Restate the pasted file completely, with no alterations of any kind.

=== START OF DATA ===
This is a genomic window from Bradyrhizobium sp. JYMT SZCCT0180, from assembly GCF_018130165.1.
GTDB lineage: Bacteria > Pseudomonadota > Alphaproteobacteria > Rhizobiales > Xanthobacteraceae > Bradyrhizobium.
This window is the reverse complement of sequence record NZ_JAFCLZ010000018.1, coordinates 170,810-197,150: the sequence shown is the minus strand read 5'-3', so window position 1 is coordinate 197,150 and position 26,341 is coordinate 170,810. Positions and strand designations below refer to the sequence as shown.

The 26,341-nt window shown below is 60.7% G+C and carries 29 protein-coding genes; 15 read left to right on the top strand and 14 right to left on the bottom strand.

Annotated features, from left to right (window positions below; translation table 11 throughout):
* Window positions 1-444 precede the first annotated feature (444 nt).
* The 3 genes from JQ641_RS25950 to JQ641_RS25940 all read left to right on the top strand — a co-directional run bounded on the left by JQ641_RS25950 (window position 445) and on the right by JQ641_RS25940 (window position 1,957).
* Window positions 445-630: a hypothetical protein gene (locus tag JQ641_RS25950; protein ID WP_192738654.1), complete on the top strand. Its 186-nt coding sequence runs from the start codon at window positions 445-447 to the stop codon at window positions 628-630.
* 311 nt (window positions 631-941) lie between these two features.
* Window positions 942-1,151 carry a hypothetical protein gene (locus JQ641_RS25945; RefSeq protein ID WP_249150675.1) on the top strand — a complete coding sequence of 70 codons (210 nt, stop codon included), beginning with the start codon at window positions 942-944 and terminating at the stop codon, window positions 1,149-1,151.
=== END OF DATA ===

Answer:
This is a genomic window from Bradyrhizobium sp. JYMT SZCCT0180, from assembly GCF_018130165.1.
GTDB lineage: Bacteria > Pseudomonadota > Alphaproteobacteria > Rhizobiales > Xanthobacteraceae > Bradyrhizobium.
This window is the reverse complement of sequence record NZ_JAFCLZ010000018.1, coordinates 170,810-197,150: the sequence shown is the minus strand read 5'-3', so window position 1 is coordinate 197,150 and position 26,341 is coordinate 170,810. Positions and strand designations below refer to the sequence as shown.

The 26,341-nt window shown below is 60.7% G+C and carries 29 protein-coding genes; 15 read left to right on the top strand and 14 right to left on the bottom strand.

Annotated features, from left to right (window positions below; translation table 11 throughout):
* Window positions 1-444 precede the first annotated feature (444 nt).
* The 3 genes from JQ641_RS25950 to JQ641_RS25940 all read left to right on the top strand — a co-directional run bounded on the left by JQ641_RS25950 (window position 445) and on the right by JQ641_RS25940 (window position 1,957).
* Window positions 445-630: a hypothetical protein gene (locus tag JQ641_RS25950; protein ID WP_192738654.1), complete on the top strand. Its 186-nt coding sequence runs from the start codon at window positions 445-447 to the stop codon at window positions 628-630.
* 311 nt (window positions 631-941) lie between these two features.
* Window positions 942-1,151 carry a hypothetical protein gene (locus JQ641_RS25945; RefSeq protein ID WP_249150675.1) on the top strand — a complete coding sequence of 70 codons (210 nt, stop codon included), beginning with the start codon at window positions 942-944 and terminating at the stop codon, window positions 1,149-1,151.